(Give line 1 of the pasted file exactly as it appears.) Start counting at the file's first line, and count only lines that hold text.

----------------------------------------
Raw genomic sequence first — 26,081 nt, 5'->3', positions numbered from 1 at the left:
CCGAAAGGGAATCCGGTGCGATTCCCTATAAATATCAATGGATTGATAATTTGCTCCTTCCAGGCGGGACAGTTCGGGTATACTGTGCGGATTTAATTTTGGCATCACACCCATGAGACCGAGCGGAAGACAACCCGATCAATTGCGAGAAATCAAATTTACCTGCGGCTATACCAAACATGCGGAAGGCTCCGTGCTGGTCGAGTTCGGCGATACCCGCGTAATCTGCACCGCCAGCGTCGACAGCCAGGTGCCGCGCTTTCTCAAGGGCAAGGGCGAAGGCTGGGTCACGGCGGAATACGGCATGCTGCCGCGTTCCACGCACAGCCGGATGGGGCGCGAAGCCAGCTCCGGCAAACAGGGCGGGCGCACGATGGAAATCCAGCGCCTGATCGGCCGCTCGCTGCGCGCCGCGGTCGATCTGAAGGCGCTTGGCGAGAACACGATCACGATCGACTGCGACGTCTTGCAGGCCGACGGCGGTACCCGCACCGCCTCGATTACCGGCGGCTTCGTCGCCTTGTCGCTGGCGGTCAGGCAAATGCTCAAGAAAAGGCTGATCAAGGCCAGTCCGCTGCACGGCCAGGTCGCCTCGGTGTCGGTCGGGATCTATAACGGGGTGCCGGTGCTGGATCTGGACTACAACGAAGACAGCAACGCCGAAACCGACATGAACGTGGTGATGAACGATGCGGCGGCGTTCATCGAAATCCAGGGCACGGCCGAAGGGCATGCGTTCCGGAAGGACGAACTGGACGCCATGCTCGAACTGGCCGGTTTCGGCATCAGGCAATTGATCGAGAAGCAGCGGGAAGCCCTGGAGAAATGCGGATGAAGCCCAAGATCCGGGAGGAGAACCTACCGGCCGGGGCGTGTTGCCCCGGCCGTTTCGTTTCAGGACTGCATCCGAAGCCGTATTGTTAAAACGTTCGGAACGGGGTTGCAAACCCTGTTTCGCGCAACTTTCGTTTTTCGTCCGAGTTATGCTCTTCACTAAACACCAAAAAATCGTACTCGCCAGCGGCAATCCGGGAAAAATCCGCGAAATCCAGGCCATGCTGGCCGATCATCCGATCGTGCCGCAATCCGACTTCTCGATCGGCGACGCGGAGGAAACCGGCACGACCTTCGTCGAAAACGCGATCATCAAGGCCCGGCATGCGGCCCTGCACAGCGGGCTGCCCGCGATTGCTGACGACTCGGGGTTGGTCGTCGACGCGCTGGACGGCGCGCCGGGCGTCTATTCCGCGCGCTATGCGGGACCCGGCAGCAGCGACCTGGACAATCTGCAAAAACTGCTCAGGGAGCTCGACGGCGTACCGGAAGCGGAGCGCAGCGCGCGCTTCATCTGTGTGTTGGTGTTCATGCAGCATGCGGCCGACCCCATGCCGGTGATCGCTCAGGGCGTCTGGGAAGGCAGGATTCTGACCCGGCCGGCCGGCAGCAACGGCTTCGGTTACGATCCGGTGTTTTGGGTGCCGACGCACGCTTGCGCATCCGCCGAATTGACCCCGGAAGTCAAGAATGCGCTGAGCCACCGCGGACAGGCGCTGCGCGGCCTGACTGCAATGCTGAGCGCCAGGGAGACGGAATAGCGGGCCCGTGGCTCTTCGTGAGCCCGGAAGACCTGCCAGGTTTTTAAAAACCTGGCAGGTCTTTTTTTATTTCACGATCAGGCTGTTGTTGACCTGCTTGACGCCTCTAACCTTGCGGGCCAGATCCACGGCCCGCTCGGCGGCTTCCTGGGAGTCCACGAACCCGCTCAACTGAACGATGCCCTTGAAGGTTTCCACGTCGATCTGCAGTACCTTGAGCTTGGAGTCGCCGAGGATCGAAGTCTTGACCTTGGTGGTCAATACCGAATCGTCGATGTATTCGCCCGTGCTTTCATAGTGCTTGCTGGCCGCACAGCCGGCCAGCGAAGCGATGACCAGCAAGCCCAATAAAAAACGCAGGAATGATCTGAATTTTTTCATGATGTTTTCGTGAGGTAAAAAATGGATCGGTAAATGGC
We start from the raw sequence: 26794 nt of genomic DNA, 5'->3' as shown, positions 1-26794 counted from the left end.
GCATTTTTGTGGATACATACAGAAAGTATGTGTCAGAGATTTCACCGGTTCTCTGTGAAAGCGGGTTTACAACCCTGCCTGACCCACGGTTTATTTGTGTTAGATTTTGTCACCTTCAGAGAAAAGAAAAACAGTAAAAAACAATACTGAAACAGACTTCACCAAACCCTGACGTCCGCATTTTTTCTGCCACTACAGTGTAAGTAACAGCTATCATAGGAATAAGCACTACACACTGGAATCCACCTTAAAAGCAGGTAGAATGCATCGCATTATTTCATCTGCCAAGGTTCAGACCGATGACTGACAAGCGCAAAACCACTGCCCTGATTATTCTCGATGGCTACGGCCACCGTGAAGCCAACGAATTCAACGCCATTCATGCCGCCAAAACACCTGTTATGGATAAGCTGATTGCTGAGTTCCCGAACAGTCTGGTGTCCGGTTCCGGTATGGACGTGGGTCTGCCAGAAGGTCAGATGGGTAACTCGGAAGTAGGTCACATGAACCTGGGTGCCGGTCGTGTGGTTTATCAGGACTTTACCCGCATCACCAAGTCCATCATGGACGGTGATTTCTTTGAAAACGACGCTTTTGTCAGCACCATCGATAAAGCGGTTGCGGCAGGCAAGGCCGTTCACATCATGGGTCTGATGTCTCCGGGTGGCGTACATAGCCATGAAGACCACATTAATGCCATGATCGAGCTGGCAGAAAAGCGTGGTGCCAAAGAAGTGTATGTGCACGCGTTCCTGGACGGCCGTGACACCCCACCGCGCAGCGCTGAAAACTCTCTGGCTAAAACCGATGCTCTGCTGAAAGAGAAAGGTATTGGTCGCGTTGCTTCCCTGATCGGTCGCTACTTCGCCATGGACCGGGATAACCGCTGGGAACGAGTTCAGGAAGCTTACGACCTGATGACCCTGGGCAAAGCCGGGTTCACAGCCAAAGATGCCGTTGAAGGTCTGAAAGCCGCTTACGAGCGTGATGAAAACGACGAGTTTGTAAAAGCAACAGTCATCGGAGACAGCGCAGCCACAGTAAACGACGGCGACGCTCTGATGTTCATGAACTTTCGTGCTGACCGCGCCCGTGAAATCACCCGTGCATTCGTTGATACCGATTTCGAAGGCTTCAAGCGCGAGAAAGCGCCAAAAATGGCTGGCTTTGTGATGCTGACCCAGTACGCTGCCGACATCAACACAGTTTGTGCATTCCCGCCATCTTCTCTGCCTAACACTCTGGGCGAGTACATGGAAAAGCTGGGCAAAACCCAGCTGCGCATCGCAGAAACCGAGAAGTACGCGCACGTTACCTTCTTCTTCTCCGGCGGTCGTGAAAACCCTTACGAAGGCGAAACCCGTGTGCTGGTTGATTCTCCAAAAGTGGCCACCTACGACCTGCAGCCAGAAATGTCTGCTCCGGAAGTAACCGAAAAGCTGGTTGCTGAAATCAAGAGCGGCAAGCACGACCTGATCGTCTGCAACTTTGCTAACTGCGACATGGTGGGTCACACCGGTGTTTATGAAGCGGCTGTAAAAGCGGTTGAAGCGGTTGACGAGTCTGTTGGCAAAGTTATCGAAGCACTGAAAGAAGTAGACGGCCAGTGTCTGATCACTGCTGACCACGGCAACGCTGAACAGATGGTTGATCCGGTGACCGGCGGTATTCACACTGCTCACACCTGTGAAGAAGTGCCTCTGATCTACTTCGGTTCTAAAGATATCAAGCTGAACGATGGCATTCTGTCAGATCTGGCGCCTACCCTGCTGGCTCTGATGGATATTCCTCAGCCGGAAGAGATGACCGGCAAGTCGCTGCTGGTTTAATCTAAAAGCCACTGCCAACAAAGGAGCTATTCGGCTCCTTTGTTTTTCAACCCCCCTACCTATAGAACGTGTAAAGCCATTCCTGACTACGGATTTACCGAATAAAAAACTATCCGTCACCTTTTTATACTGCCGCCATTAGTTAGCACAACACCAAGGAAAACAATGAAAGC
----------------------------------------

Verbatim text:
Raw genomic sequence first — 26,081 nt, 5'->3', positions numbered from 1 at the left: